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Humberto Estay   Dr.  University Educator/Researcher 
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Humberto Estay published an article in October 2018.
Research Keywords & Expertise
0 A
0 Gold
0 Mining
0 Modeling
0 Optimization
0 Process Intensification
Top co-authors
Julio Romero

15 shared publications

Laboratory of Membrane Separation Processes (LabProSeM)

Elizabeth Troncoso

8 shared publications

Department of Chemistry; Universidad Tecnológica Metropolitana; Las Palmeras 3360 Ñuñoa Santiago Chile

Minghai Gim-Krumm

2 shared publications

Advanced Mining Technology Center (AMTC), University of Chile, Av. Tupper 2007 (AMTC Building), Santiago 8370451, Chile

Michelle Quilaqueo

1 shared publications

Advanced Mining Technology Center (AMTC), University of Chile, Av. Tupper 2007 (AMTC Building), Santiago 8370451, Chile

Publication Record
Distribution of Articles published per year 
Total number of journals
published in
Article 0 Reads 0 Citations A comprehensive study of glucose transfer in the human small intestine using an in vitro intestinal digestion system (i-... Minghai Gim-Krumm, Pablo Donoso, Rommy N. Zuñiga, Humberto E... Published: 01 October 2018
Journal of Membrane Science, doi: 10.1016/j.memsci.2018.07.080
DOI See at publisher website
Article 1 Read 0 Citations Two-Stage SART Process: A Feasible Alternative for Gold Cyanidation Plants with High Zinc and Copper Contents Humberto Estay, Minghai Gim-Krumm, Michelle Quilaqueo Published: 07 September 2018
Minerals, doi: 10.3390/min8090392
DOI See at publisher website ABS Show/hide abstract
The SART (sulfidization, acidification, recycling, and thickening) process (SP) has been successfully implemented in gold cyanidation plants to address issues associated with high cyanide-soluble copper content ores. However, this process could produce a relatively low grade precipitate, decreasing the sale price when gold plants have high zinc and copper content in their solutions. A potential option in this case would be the use of a two-stage SART process (TSSP) to produce separate zinc and copper precipitates. The additional equipment involved with this process would increase the capital cost, thereby generating concerns about the optimal range of metal contents that could justify this option. This study presents a methodology to quantify the feasible range of Cu/Zn concentrations that would justify a two-stage SART process. The study is based on a thermodynamic model and a simple economic evaluation. Results show the TSSP is preferred when the Cu/Zn ratio ranges between 0.2 and 1.5 with copper concentration higher than 500 mg/L. The TSSP appears to be a viable option to consider for gold plants having concentrations of copper and zinc higher than 200 mg/L for both metals.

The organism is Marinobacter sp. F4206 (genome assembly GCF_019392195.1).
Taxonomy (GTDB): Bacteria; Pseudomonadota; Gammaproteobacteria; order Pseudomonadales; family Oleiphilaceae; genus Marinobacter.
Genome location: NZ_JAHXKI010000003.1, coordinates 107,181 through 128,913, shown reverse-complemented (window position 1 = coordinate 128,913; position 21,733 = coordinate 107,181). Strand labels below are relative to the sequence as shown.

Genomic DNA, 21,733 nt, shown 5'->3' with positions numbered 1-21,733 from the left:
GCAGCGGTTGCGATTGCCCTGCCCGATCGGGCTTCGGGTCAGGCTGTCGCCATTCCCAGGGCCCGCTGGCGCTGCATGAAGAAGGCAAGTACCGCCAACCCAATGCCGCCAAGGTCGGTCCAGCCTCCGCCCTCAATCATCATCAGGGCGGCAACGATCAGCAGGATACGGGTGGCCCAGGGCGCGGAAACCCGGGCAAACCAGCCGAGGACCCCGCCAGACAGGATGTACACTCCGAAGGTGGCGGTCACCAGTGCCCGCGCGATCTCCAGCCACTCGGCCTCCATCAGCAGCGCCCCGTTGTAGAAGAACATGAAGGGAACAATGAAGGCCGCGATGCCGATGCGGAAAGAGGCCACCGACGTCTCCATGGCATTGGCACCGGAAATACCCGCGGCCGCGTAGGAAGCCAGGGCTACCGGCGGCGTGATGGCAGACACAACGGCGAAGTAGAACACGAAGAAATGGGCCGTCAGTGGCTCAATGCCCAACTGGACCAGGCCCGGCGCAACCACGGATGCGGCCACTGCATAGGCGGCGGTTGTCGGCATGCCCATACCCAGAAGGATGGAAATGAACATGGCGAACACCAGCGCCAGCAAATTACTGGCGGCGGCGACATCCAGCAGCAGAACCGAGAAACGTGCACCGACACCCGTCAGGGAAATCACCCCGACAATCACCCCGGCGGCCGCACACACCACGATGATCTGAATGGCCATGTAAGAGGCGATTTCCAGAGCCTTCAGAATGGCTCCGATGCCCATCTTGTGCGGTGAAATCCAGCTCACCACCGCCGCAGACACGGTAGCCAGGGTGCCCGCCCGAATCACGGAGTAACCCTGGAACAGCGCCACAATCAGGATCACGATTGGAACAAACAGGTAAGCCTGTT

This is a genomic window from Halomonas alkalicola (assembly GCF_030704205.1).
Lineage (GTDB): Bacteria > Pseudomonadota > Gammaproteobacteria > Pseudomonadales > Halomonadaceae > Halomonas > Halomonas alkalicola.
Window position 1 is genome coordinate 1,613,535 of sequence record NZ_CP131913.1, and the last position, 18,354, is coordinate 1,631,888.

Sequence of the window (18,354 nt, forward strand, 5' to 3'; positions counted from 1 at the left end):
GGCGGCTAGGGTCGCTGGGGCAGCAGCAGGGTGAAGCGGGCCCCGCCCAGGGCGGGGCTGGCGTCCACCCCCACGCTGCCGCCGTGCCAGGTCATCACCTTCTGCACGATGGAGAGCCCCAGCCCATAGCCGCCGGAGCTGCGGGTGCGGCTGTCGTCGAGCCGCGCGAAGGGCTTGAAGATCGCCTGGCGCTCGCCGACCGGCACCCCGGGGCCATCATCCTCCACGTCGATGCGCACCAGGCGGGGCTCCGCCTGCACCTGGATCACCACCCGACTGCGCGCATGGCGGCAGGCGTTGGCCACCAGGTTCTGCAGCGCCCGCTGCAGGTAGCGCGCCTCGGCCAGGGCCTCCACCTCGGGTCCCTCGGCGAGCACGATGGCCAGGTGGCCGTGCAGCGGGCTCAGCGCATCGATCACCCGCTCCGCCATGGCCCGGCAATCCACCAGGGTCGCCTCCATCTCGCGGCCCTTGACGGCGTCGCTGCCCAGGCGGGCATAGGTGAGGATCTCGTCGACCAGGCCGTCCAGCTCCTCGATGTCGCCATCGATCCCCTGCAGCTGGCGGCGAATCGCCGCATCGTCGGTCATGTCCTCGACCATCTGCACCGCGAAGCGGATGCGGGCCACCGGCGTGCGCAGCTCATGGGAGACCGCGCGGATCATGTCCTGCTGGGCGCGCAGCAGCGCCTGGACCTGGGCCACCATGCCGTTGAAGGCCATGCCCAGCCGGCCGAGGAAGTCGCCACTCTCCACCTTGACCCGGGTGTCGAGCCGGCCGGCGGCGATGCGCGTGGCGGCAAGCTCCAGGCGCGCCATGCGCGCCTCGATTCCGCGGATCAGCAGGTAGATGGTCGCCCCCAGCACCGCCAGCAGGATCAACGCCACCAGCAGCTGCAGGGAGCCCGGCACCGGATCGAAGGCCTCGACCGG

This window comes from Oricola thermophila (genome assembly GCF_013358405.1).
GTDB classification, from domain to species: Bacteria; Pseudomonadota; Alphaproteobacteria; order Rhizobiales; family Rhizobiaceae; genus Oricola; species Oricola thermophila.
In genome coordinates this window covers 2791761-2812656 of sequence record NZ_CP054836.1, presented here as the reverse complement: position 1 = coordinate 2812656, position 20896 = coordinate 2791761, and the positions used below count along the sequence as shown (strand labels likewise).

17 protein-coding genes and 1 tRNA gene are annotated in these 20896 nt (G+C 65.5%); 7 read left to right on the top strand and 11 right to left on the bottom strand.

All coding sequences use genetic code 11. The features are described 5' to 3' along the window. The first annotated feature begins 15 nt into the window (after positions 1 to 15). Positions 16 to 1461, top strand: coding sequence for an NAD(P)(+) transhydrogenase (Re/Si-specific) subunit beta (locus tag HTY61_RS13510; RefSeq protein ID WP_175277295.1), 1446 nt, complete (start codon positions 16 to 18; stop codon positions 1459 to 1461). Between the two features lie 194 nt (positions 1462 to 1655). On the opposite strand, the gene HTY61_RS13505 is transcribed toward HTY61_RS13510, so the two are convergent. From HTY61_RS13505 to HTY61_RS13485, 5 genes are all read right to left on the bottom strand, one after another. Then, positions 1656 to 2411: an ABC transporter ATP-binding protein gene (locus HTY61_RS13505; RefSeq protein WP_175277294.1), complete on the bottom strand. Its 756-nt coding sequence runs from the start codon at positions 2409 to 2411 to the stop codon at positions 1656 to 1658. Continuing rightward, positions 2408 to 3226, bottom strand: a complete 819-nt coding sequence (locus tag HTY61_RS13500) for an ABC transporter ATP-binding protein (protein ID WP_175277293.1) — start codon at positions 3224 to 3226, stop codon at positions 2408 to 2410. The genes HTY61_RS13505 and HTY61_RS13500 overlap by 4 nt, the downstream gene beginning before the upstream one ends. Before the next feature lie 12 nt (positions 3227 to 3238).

Article 2 Reads 0 Citations Assessment of Industrial Modules to Design a GFMA Process for Cyanide Recovery Based on a Phenomenological Model Humberto Estay, Elizabeth Troncoso, René Ruby-Figueroa, Juli... Published: 11 April 2018
Processes, doi: 10.3390/pr6040034
DOI See at publisher website ABS Show/hide abstract
Cyanide recovery in the gold-mining industry is a crucial step in terms of the cost of operation. Currently, a process such as AVR (acidification, volatilization and recycling), based on packed towers for stripping and absorption stages, addresses this issue with high levels of investment and operational costs. Gas-filled membrane absorption (GFMA) emerges then as an attractive alternative because the stripping and absorption stages can be performed in a single stage, reducing associated investment and operational costs. Despite the advantages of this technology, applications at industrial scale are still emerging. A possible reason is the lack of clear scaling-up methodologies where experimental data can be taken to select the optimum industrial hollow-fiber membrane contactor module (HFMC). The present study proposes a methodology to select adequately between available industrial Liqui-CelTM modules to design a process under optimal operational conditions. The methodology is based on a phenomenological model developed for recovering cyanide by using the GFMA process. Simulation of the Liqui-CelTM industrial membrane modules employed to recover cyanide in the GFMA process, both in a batch arrangement with a feed-flow rate, and in the range 10–125 m3/h, showed that in terms of cyanide recovery there are no differences between the modules tested when they work at the same feed-flow rate. The design criteria to scale-up was determined: to ensure performance at different scales, the length of the transfer unit (HTU) should be kept at different capacities of HFMC modules that comprise the equipment characteristics (mass-transfer area, stream velocities, and mass-transfer coefficient values). Additionally, the number of commercial modules Liqui-CelTM required to treat 57 m3/h and 250 m3/h ensuring a cyanide recovery of 95% was also determined. Finally, the most profitable option (lower pressure drop and module cost) resulted in the use of the 14 × 40 Liqui-CelTM module.
Article 3 Reads 1 Citation Designing the SART process – A review Humberto Estay Published: 01 March 2018
Hydrometallurgy, doi: 10.1016/j.hydromet.2018.01.011
DOI See at publisher website